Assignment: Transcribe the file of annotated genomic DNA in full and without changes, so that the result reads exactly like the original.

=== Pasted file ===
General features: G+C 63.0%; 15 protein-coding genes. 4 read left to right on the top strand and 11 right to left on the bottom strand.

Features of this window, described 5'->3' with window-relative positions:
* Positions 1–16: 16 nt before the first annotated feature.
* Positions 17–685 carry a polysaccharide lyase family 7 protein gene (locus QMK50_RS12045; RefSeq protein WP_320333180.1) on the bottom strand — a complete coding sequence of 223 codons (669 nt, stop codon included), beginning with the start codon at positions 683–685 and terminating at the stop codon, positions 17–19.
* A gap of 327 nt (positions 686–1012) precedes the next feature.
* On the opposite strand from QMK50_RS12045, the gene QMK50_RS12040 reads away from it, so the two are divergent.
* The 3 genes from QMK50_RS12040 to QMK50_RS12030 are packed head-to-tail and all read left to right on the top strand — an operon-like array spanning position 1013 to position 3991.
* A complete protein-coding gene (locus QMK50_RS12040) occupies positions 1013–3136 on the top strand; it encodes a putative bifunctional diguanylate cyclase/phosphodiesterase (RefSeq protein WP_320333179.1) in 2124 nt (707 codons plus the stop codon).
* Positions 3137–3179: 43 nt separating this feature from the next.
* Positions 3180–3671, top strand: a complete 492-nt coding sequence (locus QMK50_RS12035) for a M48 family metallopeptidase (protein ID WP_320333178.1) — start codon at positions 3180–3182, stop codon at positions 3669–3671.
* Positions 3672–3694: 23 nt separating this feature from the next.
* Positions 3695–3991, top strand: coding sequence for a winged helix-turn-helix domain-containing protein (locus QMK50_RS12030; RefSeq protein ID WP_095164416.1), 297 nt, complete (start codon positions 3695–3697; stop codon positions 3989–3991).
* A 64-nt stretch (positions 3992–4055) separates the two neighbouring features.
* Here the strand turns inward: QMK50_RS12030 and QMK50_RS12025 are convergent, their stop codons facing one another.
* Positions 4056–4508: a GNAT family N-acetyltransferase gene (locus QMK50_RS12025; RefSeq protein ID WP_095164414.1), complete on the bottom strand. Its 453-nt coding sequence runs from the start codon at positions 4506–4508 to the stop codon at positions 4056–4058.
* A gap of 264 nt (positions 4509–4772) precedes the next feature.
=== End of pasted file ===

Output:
General features: G+C 63.0%; 15 protein-coding genes. 4 read left to right on the top strand and 11 right to left on the bottom strand.

Features of this window, described 5'->3' with window-relative positions:
* Positions 1–16: 16 nt before the first annotated feature.
* Positions 17–685 carry a polysaccharide lyase family 7 protein gene (locus QMK50_RS12045; RefSeq protein WP_320333180.1) on the bottom strand — a complete coding sequence of 223 codons (669 nt, stop codon included), beginning with the start codon at positions 683–685 and terminating at the stop codon, positions 17–19.
* A gap of 327 nt (positions 686–1012) precedes the next feature.
* On the opposite strand from QMK50_RS12045, the gene QMK50_RS12040 reads away from it, so the two are divergent.
* The 3 genes from QMK50_RS12040 to QMK50_RS12030 are packed head-to-tail and all read left to right on the top strand — an operon-like array spanning position 1013 to position 3991.
* A complete protein-coding gene (locus QMK50_RS12040) occupies positions 1013–3136 on the top strand; it encodes a putative bifunctional diguanylate cyclase/phosphodiesterase (RefSeq protein WP_320333179.1) in 2124 nt (707 codons plus the stop codon).
* Positions 3137–3179: 43 nt separating this feature from the next.
* Positions 3180–3671, top strand: a complete 492-nt coding sequence (locus QMK50_RS12035) for a M48 family metallopeptidase (protein ID WP_320333178.1) — start codon at positions 3180–3182, stop codon at positions 3669–3671.
* Positions 3672–3694: 23 nt separating this feature from the next.
* Positions 3695–3991, top strand: coding sequence for a winged helix-turn-helix domain-containing protein (locus QMK50_RS12030; RefSeq protein ID WP_095164416.1), 297 nt, complete (start codon positions 3695–3697; stop codon positions 3989–3991).
* A 64-nt stretch (positions 3992–4055) separates the two neighbouring features.
* Here the strand turns inward: QMK50_RS12030 and QMK50_RS12025 are convergent, their stop codons facing one another.
* Positions 4056–4508: a GNAT family N-acetyltransferase gene (locus QMK50_RS12025; RefSeq protein ID WP_095164414.1), complete on the bottom strand. Its 453-nt coding sequence runs from the start codon at positions 4506–4508 to the stop codon at positions 4056–4058.
* A gap of 264 nt (positions 4509–4772) precedes the next feature.